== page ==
Delano said, “What makes Erika’s work special to me is the fact that she has a very thoughtful, nuanced, and complex way of observing the world. Whereas some news photographers may focus on the center of activity or the most dramatic moment, she is often looking at the impact that a dramatic moment has on regular people. The pictures have a very compelling element to them and they can tell a story in a way that words can’t.”

Dean of Academic Affairs and Professor of Language and Culture Studies Anne Lambright said that the TCforPR fund has received contributions from the offices of Trinity College President Joanne Berger-Sweeney, Dean of the Faculty Tim Cresswell, and many academic departments, faculty members, and staff members. “Many scholars lost their labs or their libraries in the hurricane,” Lambright said. “It is a very difficult environment in which to continue researching or teaching. Trinity wanted to be supportive, but not overly interruptive. With short-term residencies, scholars can come here and use lab space or use our library, engage with other scholars and students, and start thinking about possibilities for the future.”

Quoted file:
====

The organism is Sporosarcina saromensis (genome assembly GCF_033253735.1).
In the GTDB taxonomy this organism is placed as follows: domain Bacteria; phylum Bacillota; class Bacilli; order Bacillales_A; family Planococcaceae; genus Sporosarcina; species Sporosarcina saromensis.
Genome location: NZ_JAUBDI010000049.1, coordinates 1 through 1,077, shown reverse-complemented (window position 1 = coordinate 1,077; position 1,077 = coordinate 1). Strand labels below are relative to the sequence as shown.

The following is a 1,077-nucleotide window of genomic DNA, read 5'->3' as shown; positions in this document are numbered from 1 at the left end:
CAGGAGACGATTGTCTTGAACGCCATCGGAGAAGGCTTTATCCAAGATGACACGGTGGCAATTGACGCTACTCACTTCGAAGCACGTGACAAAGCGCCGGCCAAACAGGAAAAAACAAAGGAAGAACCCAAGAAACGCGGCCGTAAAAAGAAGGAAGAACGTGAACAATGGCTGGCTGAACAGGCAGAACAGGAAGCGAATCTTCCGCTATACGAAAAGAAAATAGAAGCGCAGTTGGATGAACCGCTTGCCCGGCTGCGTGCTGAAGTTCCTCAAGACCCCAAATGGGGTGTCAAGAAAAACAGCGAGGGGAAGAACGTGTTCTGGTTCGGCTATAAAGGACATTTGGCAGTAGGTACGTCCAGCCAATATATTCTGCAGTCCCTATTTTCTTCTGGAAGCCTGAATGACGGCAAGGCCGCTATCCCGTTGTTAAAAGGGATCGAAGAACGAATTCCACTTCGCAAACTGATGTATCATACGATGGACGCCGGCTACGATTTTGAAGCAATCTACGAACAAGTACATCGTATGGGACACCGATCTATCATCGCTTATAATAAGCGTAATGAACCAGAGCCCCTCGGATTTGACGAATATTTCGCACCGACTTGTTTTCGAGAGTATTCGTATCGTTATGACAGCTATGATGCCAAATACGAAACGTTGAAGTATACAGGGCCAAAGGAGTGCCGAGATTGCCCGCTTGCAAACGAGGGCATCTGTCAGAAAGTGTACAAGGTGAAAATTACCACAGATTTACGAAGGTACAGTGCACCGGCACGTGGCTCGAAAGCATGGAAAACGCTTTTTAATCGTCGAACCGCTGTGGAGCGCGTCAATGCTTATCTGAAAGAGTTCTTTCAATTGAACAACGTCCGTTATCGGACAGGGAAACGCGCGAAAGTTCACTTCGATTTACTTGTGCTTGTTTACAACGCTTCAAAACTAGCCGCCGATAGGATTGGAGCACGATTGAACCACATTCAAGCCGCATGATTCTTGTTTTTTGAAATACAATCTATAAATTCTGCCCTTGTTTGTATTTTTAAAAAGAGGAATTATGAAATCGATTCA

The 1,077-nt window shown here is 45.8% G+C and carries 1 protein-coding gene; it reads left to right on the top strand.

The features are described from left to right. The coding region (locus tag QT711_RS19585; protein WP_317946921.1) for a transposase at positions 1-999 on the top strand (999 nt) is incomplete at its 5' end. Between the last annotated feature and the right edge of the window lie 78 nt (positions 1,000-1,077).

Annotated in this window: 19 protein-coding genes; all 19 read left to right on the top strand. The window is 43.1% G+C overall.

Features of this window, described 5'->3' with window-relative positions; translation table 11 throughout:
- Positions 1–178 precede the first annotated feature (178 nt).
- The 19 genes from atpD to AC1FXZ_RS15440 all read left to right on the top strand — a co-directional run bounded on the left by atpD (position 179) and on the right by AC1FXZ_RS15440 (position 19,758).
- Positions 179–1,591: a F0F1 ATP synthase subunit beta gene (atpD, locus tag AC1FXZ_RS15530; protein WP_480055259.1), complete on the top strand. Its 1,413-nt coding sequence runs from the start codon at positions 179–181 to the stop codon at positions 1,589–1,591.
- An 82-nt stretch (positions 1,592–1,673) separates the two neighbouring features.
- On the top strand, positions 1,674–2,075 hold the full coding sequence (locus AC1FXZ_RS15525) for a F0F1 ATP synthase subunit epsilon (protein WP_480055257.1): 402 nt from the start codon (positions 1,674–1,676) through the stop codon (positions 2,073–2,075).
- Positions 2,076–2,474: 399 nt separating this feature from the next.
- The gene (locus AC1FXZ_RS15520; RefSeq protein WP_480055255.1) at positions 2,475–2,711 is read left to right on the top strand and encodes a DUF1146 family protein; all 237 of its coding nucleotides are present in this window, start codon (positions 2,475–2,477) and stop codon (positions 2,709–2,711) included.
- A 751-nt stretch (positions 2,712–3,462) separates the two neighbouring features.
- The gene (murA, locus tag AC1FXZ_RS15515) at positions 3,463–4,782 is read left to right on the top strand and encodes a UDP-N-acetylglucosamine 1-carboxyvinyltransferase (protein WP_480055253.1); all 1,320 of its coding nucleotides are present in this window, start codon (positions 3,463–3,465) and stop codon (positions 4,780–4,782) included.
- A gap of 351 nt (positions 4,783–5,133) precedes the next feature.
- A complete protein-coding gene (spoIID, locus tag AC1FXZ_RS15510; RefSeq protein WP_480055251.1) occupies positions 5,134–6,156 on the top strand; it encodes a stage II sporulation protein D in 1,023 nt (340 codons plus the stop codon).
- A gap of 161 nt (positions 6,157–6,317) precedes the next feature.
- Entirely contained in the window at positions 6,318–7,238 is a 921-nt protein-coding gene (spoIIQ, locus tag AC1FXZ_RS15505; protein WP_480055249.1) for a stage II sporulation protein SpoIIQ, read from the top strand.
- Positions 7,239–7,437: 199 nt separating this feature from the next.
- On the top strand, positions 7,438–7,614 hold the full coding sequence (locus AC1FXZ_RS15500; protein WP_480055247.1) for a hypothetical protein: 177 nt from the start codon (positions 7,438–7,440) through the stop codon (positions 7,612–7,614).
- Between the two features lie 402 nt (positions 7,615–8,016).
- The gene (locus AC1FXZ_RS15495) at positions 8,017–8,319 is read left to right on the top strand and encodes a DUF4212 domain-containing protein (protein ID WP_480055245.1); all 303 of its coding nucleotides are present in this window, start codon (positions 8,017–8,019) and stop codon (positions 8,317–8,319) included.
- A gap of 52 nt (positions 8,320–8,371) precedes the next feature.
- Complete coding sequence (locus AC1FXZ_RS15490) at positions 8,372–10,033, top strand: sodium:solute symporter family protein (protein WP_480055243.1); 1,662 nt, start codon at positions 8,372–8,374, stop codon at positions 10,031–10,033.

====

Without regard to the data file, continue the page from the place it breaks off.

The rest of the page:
​Photograph by Erika P. Rodriguez for The New York Times
 The goal of this effort, Lambright said, is not just to support the visiting scholars, but to strengthen Trinity’s ties with Puerto Rico. “This is something that we feel is essential given the deeply Puerto Rican character of Hartford and the city’s Puerto Rican population. Strengthening those ties is very important.”